I am delighted to be back in China this week for a high-level seminar in Nanjing on the international monetary system. Every time I come to this part of the world, I am impressed by the dynamism of the economies and the optimism of the people. The future is here.
The region's economic performance over the past few decades has been nothing short of remarkable. Asia now accounts for about a third of the global economy, up from under just a fifth in 1980. This trend has been reinforced by the crisis, with the emerging market powerhouses leading the global recovery.
Asia has also made tremendous progress with poverty reduction. China alone has pulled hundreds of millions of people out of poverty over the past few decades. Such a feat has never before been accomplished in the history of human civilization.
But to sustain this progress, Asia needs to grapple with numerous challenges today, among them the need to deal with overheating pressures and volatile capital inflows. And this relates directly to our discussion at Nanjing.
The current international monetary system has certainly delivered a lot. But it also has flaws that need to be fixed, especially if the next phase of globalization is to succeed in bringing a strong and broad-based rise in living standards.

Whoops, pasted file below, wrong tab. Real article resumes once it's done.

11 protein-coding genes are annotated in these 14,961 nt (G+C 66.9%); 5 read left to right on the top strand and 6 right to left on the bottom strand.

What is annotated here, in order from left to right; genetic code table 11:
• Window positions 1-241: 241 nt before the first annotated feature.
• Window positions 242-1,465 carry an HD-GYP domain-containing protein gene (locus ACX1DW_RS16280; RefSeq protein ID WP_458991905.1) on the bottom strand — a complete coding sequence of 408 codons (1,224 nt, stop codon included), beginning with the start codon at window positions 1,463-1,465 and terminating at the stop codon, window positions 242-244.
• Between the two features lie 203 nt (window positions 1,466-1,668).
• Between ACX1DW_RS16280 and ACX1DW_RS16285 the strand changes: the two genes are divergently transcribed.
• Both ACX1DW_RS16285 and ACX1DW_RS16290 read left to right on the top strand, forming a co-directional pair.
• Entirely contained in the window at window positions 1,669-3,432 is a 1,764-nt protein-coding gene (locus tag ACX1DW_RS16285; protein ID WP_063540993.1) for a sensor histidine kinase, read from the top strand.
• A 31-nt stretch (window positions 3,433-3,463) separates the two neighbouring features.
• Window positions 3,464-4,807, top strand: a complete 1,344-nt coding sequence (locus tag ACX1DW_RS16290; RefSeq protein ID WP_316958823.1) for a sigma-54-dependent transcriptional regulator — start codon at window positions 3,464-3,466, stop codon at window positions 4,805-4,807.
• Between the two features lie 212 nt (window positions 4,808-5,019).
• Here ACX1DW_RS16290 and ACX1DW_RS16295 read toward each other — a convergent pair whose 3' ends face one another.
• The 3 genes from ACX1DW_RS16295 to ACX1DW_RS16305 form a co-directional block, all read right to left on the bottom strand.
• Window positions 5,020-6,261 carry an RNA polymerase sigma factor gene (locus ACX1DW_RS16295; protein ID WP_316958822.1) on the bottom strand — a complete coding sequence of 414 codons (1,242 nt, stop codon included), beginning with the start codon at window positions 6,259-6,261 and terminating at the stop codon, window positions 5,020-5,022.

I see four pressing issues:
- Imbalances across and within countries. We need stronger cooperation to promote effective global adjustment and discourage countries from running policies that lead to global imbalances. The G20 Mutual Assessment Process and the IMF's "spillover reports" for the five most important systemic economies -- which look at the effects of country policies across their borders -- are steps in the right direction. More ambitious ideas, including a strengthening of countries' multilateral obligations and of accountability mechanisms for these, are also worth discussing.
The Nanjing meeting was a useful step toward the international monetary system of the future. And speaking as the head of the IMF, it was also a useful step in advancing the partnership between Asia and the Fund -- a partnership that I firmly believe will continue to strengthen in the future.
From iMFdirect blog.
More:Special Drawing Rights Capital Flows International Monetary System Spillover Reports Liquidity
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